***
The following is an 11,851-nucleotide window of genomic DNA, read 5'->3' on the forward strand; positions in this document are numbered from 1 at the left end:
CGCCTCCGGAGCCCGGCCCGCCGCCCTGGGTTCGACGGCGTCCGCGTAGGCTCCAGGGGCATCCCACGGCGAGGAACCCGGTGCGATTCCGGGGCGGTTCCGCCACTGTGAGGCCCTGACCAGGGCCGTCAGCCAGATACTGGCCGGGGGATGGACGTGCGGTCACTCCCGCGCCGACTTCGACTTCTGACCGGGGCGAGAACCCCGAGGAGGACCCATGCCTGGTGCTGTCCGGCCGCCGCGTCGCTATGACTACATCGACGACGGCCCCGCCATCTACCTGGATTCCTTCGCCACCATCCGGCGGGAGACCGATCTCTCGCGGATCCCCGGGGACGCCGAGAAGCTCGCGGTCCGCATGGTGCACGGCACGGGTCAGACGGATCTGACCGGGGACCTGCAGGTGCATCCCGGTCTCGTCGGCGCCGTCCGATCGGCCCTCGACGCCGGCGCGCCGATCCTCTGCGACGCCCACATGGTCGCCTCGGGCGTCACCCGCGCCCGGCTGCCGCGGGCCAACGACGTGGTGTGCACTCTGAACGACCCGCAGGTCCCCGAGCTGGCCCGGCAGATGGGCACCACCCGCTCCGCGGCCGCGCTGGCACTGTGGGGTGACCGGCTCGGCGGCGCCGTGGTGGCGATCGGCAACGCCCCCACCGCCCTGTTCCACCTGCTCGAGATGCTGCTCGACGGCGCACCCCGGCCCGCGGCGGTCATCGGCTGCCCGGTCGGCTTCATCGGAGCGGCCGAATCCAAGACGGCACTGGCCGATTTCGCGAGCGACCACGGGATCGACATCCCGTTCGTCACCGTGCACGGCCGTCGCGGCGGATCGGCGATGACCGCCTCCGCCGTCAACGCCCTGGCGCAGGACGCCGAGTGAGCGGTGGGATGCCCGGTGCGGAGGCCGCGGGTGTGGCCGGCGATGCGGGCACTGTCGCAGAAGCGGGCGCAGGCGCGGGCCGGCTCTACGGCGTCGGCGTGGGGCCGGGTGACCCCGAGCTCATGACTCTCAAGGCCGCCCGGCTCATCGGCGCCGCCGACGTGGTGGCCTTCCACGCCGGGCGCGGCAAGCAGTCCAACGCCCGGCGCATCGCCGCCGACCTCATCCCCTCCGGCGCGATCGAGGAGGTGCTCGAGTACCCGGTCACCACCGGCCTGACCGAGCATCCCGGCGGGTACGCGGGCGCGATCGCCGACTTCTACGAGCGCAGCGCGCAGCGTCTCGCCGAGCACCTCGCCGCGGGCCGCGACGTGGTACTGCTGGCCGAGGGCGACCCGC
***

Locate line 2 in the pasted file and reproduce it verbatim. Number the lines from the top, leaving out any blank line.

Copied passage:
CGCCTCCGGAGCCCGGCCCGCCGCCCTGGGTTCGACGGCGTCCGCGTAGGCTCCAGGGGCATCCCACGGCGAGGAACCCGGTGCGATTCCGGGGCGGTTCCGCCACTGTGAGGCCCTGACCAGGGCCGTCAGCCAGATACTGGCCGGGGGATGGACGTGCGGTCACTCCCGCGCCGACTTCGACTTCTGACCGGGGCGAGAACCCCGAGGAGGACCCATGCCTGGTGCTGTCCGGCCGCCGCGTCGCTATGACTACATCGACGACGGCCCCGCCATCTACCTGGATTCCTTCGCCACCATCCGGCGGGAGACCGATCTCTCGCGGATCCCCGGGGACGCCGAGAAGCTCGCGGTCCGCATGGTGCACGGCACGGGTCAGACGGATCTGACCGGGGACCTGCAGGTGCATCCCGGTCTCGTCGGCGCCGTCCGATCGGCCCTCGACGCCGGCGCGCCGATCCTCTGCGACGCCCACATGGTCGCCTCGGGCGTCACCCGCGCCCGGCTGCCGCGGGCCAACGACGTGGTGTGCACTCTGAACGACCCGCAGGTCCCCGAGCTGGCCCGGCAGATGGGCACCACCCGCTCCGCGGCCGCGCTGGCACTGTGGGGTGACCGGCTCGGCGGCGCCGTGGTGGCGATCGGCAACGCCCCCACCGCCCTGTTCCACCTGCTCGAGATGCTGCTCGACGGCGCACCCCGGCCCGCGGCGGTCATCGGCTGCCCGGTCGGCTTCATCGGAGCGGCCGAATCCAAGACGGCACTGGCCGATTTCGCGAGCGACCACGGGATCGACATCCCGTTCGTCACCGTGCACGGCCGTCGCGGCGGATCGGCGATGACCGCCTCCGCCGTCAACGCCCTGGCGCAGGACGCCGAGTGAGCGGTGGGATGCCCGGTGCGGAGGCCGCGGGTGTGGCCGGCGATGCGGGCACTGTCGCAGAAGCGGGCGCAGGCGCGGGCCGGCTCTACGGCGTCGGCGTGGGGCCGGGTGACCCCGAGCTCATGACTCTCAAGGCCGCCCGGCTCATCGGCGCCGCCGACGTGGTGGCCTTCCACGCCGGGCGCGGCAAGCAGTCCAACGCCCGGCGCATCGCCGCCGACCTCATCCCCTCCGGCGCGATCGAGGAGGTGCTCGAGTACCCGGTCACCACCGGCCTGACCGAGCATCCCGGCGGGTACGCGGGCGCGATCGCCGACTTCTACGAGCGCAGCGCGCAGCGTCTCGCCGAGCACCTCGCCGCGGGCCGCGACGTGGTACTGCTGGCCGAGGGCGACCCGC